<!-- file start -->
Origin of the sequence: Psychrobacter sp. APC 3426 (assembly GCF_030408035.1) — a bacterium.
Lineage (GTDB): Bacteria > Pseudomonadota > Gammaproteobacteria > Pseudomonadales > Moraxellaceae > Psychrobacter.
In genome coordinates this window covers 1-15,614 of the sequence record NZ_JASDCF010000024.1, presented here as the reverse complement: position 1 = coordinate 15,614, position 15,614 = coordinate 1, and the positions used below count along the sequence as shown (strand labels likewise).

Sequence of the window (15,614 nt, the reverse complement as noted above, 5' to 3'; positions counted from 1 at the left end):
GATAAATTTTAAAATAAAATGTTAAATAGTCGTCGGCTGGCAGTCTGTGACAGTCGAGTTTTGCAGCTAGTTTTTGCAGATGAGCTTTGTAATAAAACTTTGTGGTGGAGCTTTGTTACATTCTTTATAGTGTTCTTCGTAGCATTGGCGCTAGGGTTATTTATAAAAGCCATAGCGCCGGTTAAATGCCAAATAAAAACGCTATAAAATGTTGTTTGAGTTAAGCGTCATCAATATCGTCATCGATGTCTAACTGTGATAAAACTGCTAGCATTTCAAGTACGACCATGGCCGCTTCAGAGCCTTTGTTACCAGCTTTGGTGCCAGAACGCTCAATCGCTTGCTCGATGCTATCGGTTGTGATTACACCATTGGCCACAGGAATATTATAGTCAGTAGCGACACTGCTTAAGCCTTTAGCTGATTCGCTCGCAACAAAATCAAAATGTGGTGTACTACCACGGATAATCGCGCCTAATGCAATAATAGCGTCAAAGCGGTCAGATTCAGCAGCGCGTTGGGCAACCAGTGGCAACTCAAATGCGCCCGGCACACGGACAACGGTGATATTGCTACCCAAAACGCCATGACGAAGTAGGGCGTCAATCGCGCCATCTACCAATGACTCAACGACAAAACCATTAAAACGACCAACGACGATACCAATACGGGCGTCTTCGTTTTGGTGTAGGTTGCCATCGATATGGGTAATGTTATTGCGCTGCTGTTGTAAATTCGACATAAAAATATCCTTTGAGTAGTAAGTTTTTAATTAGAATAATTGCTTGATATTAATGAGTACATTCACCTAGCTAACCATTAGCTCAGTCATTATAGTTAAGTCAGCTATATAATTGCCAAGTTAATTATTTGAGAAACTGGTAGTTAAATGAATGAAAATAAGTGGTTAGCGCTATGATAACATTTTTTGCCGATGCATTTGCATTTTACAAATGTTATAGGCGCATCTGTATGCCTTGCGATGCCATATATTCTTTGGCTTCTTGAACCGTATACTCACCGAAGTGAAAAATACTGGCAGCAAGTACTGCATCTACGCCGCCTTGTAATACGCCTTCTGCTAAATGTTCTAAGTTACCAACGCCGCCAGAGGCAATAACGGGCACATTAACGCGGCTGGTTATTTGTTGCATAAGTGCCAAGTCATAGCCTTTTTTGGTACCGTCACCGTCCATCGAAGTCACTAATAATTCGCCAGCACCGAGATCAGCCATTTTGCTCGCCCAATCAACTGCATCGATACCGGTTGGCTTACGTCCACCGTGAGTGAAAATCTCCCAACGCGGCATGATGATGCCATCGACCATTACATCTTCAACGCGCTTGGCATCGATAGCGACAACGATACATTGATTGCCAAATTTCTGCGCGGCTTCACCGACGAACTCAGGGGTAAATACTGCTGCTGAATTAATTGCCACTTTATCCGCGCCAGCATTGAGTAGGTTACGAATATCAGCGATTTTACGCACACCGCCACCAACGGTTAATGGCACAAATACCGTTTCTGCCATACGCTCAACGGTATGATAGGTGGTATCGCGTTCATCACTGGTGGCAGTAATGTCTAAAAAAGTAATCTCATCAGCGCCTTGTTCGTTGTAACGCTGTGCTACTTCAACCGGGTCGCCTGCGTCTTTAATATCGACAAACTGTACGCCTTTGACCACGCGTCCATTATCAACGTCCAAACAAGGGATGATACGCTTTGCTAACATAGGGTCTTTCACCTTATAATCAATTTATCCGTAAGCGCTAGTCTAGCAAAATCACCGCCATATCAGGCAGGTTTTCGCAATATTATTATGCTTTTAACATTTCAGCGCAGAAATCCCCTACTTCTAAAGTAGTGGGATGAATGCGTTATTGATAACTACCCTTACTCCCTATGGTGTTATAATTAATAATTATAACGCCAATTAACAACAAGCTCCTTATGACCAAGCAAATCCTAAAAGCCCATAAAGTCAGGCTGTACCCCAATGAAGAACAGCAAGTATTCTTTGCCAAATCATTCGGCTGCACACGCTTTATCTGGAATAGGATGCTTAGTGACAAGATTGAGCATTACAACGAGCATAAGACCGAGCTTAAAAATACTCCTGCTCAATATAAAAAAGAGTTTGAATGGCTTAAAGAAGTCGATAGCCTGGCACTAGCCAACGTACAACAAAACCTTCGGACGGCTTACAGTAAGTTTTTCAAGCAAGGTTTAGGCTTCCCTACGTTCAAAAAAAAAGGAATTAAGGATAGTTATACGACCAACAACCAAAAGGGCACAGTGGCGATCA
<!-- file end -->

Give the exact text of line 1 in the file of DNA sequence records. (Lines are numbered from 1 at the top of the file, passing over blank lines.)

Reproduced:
Origin of the sequence: Psychrobacter sp. APC 3426 (assembly GCF_030408035.1) — a bacterium.